The Carmel City Council will consider approving an agreement on Tuesday with Carver and Schicketanz Architects to prepare drawings for the beach restrooms project and direct staff to seek funding for it. The restroom project is just one of several issues the council will delve into at its first meeting of February.
Temporary restrooms were installed near the intersection of Scenic Road and Santa Lucia Avenue in 1986. In 2002, the city had hired the same first to evaluate a site at 10th Avenue and Scenic Road and another at 13th Avenue and Scenic, but, in the end, neither site was deemed suitable.
The site at Santa Lucia was then chosen in 2009 and plans began on it. Last June, the Planning Commission approved a design for the beach restrooms, but then rescinded approval about a month later after some members of the public protested.
In August, the City Council and Planning Commission held a workshop and agreed upon a direction. In November, the Planning Commission issued permits for the project. The three temporary restrooms are to be replaced with two ADA compliant restrooms, a janitor’s closet, a green roof, a free-standing wall in front to limit visibility from the beach, and a water fountain. There will be baby-changing stations in each restroom. The exterior will have a stone veneer over concrete. It is a 188-square-foot structure. There are to be no trees cut for the project.
A nice job for somebody
The council will also adopt a job description and salary range for a community planning and building director. The person filling the position would be one of the city’s five directors of operational functions. Previously, the duties were being fulfilled by the other four directors: administrative services, public safety, public services, and library. City staff recommends a range of $127,320 to $154,752 for the new position.
“There is important business need for this position at this time and funding is available,” says the report. “The position will provide assistance in administering and coordinating the city’s General Plan and ensure that Carmel’s unique environment, building and safety and related activities, budget preparation and scooting and other key projects are well managed.”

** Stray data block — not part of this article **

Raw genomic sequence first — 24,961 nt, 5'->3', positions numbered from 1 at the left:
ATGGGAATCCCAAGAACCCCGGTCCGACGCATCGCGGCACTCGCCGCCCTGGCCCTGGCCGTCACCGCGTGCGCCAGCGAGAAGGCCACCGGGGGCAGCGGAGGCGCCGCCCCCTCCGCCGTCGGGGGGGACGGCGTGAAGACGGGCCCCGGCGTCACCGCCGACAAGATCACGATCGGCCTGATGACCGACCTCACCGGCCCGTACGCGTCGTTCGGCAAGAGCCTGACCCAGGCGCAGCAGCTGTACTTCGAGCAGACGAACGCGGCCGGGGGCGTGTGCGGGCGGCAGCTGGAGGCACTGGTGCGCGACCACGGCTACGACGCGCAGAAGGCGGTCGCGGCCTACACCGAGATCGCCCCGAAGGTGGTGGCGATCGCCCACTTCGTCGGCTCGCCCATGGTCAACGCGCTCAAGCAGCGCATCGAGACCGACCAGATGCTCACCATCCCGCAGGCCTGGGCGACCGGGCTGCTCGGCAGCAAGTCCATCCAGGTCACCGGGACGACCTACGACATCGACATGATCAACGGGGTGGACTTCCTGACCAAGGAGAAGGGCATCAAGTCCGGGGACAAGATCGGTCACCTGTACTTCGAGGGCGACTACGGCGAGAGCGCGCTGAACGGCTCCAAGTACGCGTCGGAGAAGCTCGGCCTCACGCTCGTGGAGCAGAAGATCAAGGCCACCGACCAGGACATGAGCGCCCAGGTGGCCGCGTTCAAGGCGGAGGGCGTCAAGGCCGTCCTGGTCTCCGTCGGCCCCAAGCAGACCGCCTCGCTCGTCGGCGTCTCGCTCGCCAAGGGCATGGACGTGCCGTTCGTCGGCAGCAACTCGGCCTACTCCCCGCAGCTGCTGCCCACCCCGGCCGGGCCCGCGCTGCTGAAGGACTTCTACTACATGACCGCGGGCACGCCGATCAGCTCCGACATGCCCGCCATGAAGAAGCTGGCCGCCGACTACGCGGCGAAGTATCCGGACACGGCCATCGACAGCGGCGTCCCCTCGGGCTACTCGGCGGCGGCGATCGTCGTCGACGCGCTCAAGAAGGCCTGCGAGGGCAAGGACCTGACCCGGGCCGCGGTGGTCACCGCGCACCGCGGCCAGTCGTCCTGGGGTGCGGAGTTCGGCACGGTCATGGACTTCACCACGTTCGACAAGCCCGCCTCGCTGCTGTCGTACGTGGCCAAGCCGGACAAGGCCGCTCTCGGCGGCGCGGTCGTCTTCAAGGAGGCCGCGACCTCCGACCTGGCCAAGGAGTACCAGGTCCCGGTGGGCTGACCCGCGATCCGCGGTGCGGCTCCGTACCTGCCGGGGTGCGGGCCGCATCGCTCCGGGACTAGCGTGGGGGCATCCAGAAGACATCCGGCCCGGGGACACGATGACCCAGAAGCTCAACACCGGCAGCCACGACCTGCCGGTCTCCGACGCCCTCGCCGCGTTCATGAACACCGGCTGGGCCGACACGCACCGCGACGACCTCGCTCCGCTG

A financial update
The city will also consider a resolution that will revise many of the city’s financial policies — things like distinguishing capital investment from road maintenance and setting limits on how low or high reserve funds can be.
Currently, the city’s actual capital investment is lower than established policy by nearly $800,000, according to the report. Meanwhile, the reserves are in strong shape and in fact exceed recommendations in most instances. The general fund reserve is about $1 million more than its proposed maximum.
Among the changes is the removal of a paragraph that “the city recognizes that its primary revenue sources are locally generated, especially TOT and sales tax revenue, and for the most part, this revenue is generated by non-residents. …”
The Reserves Policy is considerably strengthened, with a vehicle, technology replacement reserves being established, a litigation reserve created and a pension obligation bond repayment reserve that will get an annual $70,000 contribution.
A neighbor’s appeal
The City Council will also hear an appeal from Jacqeuline Simonelli regarding the construction of a new home on Fifth Avenue near Lincoln Street. The property owner, Dennis Levett, plans a two-story home with a 70-square foot balcony.
According to the staff report, Simonelli, who lives on the western boundary of the proposed new home, contends that the two-story home will block the sun from her property and she does not like having such a mass overlooking her property.
The design won unanimous approval from the Planning Commission. The two-story portion of the home is 21.5 feet tall, lower than what is allowed. And the second story comprises just 25 percent of the total floor area. There is a 22-foot setback from the home to the western boundary.
City staff is recommending the council deny the appeal.